At its best, time for a long lunch out! This is L’Express in Montreal
By Caitlin Kelly
Some call it — ugh! — the “gig economy” as if we were all hep-cats pounding some drum-set in the basement.
Freelance life, if it’s your sole income, really means self-employment, running a small business. While freelance sounds hip and cool and breezy — being a small business owner sounds, and is, much more serious.
I’ve been full-time freelance since 2006, but have done it for long stretches before that.
Choose your clients very carefully
It’s tempting, especially when you’re starting out, to lunge at every opportunity. It’s not a good habit to develop. People can smell desperation and will, sadly, take advantage of it with low rates, slow payment, awful contracts and abusive behavior. Do your due diligence whenever possible so you can avoid these toxic monsters.
Cultivate a wide, deep network of peers, fellow professionals whose work, work ethic and character you know well.
See point one! Without a network, how would you know? With a network, you will be more able to pick and choose which opportunities are best for you and your skills. Once you have a posse, you can safely refer work to them when you’re swamped, and vice versa.
Keep at least three months of basic living expenses in the bank or have access to a line of credit.
Very few clients pay quickly. The best will pay 50 percent up front, or one-third, but this varies by industry. Late payments are a huge source of stress.
Know your legal rights! Read every contract carefully and amend them whenever possible. In New York State, the law protects freelancers who get stiffed.
Some contracts have become virtually unmanageable. Worst case? Walk away.
Negotiate. Every time.
No one is ever going to just hand you bags ‘o cash. Ask for more money, more time, a larger travel budget, social media boosts, etc.
Keep growing and building your skills.
Your competitors are!
Attend conferences, take classes and workshops and get some individual coaching. Listen to podcasts and Ted talks and YouTube. Read books. Take a college or university night class. The wider and stronger your skills, the more options you have to earn multiple revenue streams.
Get out into nature. Slow down. Rest.
Take time off!
Without rest, recharge and respite, burnout is inevitable. For all the putative freedom — no commute! work in a T-shirt! — this is often a highly stressful way to earn a living. Some people with “real” jobs, some of whom have paid vacations and paid holidays and paid sick days, get time off.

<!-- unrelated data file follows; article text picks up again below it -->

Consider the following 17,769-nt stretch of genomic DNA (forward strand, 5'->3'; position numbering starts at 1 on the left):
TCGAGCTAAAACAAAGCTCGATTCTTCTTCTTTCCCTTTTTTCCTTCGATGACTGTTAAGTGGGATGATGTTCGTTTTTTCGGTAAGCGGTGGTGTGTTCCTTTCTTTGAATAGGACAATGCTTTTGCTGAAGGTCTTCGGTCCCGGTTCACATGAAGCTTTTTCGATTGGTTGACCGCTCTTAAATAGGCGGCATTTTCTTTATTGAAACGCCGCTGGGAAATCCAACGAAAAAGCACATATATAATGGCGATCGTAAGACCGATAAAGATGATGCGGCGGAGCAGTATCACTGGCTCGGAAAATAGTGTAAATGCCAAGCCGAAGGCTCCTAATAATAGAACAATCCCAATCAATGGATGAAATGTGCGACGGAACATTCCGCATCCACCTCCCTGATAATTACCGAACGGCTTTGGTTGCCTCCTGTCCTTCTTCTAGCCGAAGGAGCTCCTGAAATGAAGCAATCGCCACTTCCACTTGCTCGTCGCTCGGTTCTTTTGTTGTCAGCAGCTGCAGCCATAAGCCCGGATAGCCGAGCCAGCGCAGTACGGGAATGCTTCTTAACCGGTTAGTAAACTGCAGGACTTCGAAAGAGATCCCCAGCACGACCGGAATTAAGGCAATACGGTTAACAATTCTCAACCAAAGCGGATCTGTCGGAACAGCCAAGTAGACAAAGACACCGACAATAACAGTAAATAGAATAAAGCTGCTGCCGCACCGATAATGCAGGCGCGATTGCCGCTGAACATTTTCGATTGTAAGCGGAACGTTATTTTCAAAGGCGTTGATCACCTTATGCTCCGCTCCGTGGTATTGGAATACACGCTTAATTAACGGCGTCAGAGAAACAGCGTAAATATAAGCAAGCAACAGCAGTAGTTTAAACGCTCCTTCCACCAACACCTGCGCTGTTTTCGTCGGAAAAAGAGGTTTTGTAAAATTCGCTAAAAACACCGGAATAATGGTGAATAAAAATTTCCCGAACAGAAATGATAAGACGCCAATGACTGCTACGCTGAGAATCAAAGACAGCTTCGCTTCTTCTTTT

Freelance? The only people who know when it’s time to take a break is us.
Set clear boundaries between work and rest. Keep them!
I don’t work nights or weekends. If I do, I take time off in recompense. I keep a fairly standard work schedule, 10:00 a.m. to 5pm. I don’t like early mornings so will only schedule something before 10:00 a.m. if it’s really urgent — like working with someone in Europe (five to six hours ahead of me in New York.)
Get out of your lane!
I hate this new admonition — stay in your lane! All it does is ensure we don’t listen to, look at and engage with others who are different from us, in politics, interests and vocation. If all you ever do is talk to other writers or fellow freelancers, you’ll quickly die of boredom! Go to museums and parties and gallery openings and concerts and stuff your kids are into (Fortnite!) to keep your brain open to new ideas and ways of thinking.
Remember in your heart of hearts that your skills and work bring value
Freelancing can be really lonely and really isolating. If you work alone at home for years, and have no kids or pets and your partner or spouse works out of the home, it’s very easy to start to feel feral and ignored. Make an “attaboy” file of every bit of praise and kindness so on days when everything gets rejected you recall why you’re good at this stuff and things will improve.
Here’s a recent interview with an American freelance writer, a woman of color.